Raye timur grows wild in large parts of the Himalayas and in the Indian Eastern Ghats. It is the tiny berry of the Zanthoxylum armatum, a Szechuan pepper. The dark brown berry is sharp and has an unmissable citrus aroma.
In Nepal and India this Szechuan pepper is called timur, elsewhere also timut or Nepalese mountain pepper. The fruit has been gathered for centuries by the indigenous population for medicinal use - including against flatulence. More and more, the timur nowadays is gathered for its gently pungent sharpness and unmistakable grapefrui flavor. Its citrus taste becomes stronger and sweeter when the pepper is heated.
The Zanthoxylum armatum on which this pepper berry grows is a shrub that has venomous spines. The shrub carries small yellow flowers that develop into fruits that turn pale pale red quickly, and eventually turn dark red. The bunches of berries are harvested from the first week of October until well into November.
The timur is found in the warmer valleys in the Himalayas at altitudes of 1000 to 2100 meters. It is one of the few spices that grow at this height. The Raye timur is mainly picked in the Bajura and Myagdi regions. It grows in abundance, but the harvest is small. In India the species is threatened by excessive, uncontrolled picking, in Nepal that is not the case.
The unique sharpness experience of sanshol
Characteristic of all Zanthoxylum peppers, and therefore also of Szechuan pepper, is the tingling that you experience on the tip of your tongue by a substance in the pepper called sanshool, named after the Japanese sanshō. The sharpness is caused by the amides in the skin of the fruit: α, β, γ and δ-sanshool, α hidroxy sanshool and β-hidroxy sanshool. For the narcotic effect, γ sanshool and α hidroxy sanshool are primarily responsible. The amount of α-hidroxy-sanshool in the berries can amount to (more than) 50 ‰ of the dry weight, of γ sanshool around 5 ‰.
The tingling is accompanied by a slight anesthetic, jokingly compared to tasting a 9-volt battery. A single berry is enough to experience that! This somatosensation, stimulation by touch, has been used for centuries as an anesthetic in traditional medicine in Asia. The operation is very complex and subject to extensive studies. Hydroxy-α-sanshol in particular would cause tingling, and there are certain parallels with the sharpness perception of capsaicin, the sharp substance in chili pepper, but also with menthol and mustard oil.
Smell and taste
In Raye timur, the smell of grapefruit is prominent, even to the extent that you have to be careful with the dosage. This is an anthology only from the wide taste palette:
- D-limonene * (dipentene), sweetish orange flavor, modestly present in nutmeg, mace and cardamom,
- linalol *, responsible for the fresh floral scent
- methyl cinnamate *, the taste of strawberry, but the smell balsamic,
- β-pinene, woody pine scent, as in cumin, pine (pine cone), juniper and hemp,
- myrcene, as in laurel and clove
- sabines, responsible for the woody, camphor-like taste of black pepper, among other things
- carvotan acetone, also mint, as in angelica,
- the bitter terpinol *, - especially found in the seeds - and in cranberries.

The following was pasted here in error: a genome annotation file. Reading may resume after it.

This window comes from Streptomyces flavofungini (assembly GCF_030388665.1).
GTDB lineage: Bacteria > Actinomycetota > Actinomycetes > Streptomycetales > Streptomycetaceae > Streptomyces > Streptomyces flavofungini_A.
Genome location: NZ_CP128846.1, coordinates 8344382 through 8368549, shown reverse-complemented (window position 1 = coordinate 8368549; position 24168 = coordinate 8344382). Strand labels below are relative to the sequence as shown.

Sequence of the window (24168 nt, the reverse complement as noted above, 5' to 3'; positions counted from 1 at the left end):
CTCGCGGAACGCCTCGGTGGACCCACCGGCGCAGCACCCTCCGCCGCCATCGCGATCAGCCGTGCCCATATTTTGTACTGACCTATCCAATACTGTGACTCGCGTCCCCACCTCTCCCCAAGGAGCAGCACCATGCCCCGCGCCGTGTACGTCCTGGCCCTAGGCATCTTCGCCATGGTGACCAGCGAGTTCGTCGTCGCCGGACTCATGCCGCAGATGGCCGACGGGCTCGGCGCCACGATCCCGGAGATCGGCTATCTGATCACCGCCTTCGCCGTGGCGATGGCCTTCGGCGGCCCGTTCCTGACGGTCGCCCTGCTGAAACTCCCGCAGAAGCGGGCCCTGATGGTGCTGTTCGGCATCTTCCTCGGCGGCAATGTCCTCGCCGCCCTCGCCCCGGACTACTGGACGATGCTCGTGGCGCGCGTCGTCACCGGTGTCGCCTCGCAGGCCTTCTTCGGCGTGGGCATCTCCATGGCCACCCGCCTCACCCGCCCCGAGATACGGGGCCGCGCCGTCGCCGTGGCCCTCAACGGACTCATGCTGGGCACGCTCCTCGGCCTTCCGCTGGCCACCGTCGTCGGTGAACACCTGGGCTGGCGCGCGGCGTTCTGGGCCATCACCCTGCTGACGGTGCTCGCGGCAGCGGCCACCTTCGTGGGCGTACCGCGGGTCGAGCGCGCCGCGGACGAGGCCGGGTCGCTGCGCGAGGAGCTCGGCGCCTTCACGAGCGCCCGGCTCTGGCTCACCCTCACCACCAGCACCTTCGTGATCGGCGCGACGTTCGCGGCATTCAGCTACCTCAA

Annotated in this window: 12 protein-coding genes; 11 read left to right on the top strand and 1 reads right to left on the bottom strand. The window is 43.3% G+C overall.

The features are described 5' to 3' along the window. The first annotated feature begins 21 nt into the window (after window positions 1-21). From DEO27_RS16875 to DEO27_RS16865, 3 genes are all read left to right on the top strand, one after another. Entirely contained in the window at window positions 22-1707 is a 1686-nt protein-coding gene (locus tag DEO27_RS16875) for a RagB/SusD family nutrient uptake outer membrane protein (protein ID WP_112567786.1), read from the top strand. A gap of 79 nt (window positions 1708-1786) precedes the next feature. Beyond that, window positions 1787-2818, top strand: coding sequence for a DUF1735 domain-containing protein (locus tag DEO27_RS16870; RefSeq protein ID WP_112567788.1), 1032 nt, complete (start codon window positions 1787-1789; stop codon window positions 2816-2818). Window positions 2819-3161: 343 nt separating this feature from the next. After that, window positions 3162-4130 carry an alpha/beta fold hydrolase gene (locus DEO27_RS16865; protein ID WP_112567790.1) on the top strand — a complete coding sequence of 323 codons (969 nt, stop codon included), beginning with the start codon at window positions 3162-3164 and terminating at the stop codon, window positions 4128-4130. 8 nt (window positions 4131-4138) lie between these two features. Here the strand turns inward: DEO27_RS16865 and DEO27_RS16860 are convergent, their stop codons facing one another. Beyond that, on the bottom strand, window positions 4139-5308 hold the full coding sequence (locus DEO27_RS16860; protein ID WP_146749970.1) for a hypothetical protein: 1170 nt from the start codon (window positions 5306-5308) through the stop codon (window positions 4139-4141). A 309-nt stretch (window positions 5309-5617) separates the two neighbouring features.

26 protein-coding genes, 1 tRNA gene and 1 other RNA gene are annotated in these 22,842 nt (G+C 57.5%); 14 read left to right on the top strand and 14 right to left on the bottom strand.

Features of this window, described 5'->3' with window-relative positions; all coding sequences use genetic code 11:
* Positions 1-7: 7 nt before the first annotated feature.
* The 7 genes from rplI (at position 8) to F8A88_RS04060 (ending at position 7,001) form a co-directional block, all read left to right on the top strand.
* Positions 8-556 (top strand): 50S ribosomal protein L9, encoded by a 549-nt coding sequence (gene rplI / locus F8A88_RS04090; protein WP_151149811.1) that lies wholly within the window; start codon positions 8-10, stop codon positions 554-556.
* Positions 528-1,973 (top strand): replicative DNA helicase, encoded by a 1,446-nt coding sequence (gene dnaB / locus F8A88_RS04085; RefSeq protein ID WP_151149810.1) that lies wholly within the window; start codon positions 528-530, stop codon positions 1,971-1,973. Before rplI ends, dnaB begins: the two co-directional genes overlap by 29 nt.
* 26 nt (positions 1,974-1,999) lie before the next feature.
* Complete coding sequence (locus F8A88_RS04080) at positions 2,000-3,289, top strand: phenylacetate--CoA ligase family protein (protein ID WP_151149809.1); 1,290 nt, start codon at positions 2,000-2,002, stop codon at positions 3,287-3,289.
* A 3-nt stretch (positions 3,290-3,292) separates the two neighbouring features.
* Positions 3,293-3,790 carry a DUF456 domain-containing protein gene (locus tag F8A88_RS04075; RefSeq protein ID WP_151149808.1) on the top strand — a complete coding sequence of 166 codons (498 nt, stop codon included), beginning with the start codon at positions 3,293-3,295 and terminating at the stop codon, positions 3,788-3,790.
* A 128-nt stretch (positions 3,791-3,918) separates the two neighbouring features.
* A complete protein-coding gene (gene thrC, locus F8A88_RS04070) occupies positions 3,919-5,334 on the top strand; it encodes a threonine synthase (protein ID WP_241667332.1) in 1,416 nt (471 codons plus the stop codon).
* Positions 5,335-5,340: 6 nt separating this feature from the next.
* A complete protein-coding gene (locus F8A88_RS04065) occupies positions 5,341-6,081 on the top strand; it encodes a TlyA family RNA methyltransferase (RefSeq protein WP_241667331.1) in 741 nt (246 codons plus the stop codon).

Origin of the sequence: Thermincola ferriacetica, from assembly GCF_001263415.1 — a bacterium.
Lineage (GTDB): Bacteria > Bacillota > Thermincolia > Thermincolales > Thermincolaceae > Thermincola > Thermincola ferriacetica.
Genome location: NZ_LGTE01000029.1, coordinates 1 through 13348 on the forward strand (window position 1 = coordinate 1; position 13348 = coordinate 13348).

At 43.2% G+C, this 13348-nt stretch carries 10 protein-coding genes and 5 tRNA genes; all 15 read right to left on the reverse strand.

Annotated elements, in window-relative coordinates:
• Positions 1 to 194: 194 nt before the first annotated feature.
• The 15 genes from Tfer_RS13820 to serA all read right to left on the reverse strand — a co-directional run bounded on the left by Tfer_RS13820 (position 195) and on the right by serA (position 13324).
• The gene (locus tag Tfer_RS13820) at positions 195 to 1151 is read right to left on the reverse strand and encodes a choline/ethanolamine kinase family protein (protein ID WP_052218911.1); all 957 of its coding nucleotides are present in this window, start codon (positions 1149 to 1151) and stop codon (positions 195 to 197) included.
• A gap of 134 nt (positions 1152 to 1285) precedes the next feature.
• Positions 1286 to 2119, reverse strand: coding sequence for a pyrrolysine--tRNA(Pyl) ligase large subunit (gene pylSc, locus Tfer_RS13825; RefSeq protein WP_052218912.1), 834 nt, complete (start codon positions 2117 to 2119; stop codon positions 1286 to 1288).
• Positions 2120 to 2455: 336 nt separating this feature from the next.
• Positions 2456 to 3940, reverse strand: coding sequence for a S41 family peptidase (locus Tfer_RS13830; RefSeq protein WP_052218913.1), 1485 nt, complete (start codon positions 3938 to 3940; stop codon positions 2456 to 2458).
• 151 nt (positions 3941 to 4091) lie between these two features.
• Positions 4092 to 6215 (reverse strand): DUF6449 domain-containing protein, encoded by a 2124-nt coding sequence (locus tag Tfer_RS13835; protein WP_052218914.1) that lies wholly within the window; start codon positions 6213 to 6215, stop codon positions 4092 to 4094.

The oils that are marked with an arterisk are dominant in aroma and taste. Feel free to combine timur with any of the aforementioned spices, and in general with products that go well with citrus such as crustaceans and shells, white fish, salmon, white butter sauces, veal, pork and duck. Can be eaten raw and added at the last minute, and is delicious in vegetable salads and in desserts or with fruit.
Bruise the fruit, which releases the seeds. These are easier to screw up than the seed houses, which can best be ground. Just like the whole berries (with seed).
In the kitchens of Tibet, Nepal and Buthan, timur is used in chutneys and pickles, among other things. Famous dishes from Nepalese cuisine in which timur is used are momo (a dumpling) and thupka (a noodle soup. In Indian cuisine, the timur would be called the 'mirchi berry', it could be. Mirchi is the Hindi name for all types of pepper, from black pepper to chili pepper Bhut Jolokia and Naga Jolokia (raja mirch) The pepper is used in a nutritious winter soup called hag and in chutneys such as dunkcha.
- 100% berries of the Zanthoxylum armatum
- origin: regions of Bajura and Myagdi, Nepal
- Available in standing bag, glass and test tube
- standing bags contain 30, 45, 150 and 300 grams respectively
- test tubes 10 ml
- glass jar contains 30 grams
- the cubic box is suitable for packaging one glass jar and is supplied with a sheet of black tissue paper
- the flat box has a flat 'velvet' inlay, and is suitable for our small and medium-sized pouches (150 and 250 ml), marked with an arterisk *. Capacity: 4-5 bags, depending on the type of spice
- for further details (and images) of our gift packaging, please refer to the product page
- Raye timur is a versatile Szechuan pepper, like Lai Châu, prepared both raw and hot
- keep it in a dry and pretty cool place
- the expiry date is meant as an indication
- December 2022
Do you want to know what Raye timur tastes like?
You can always try a test tube. The tube contains enough pepper to learn to understand the taste essence.
|Zanthoxylum (Rutaceae)||Zanthoxylum armatum|
|No additions||100% dried fruit|
|Contains no allergenes|
- Brand: Global food and spices
- Product Code: F036.1
- Availability: In Stock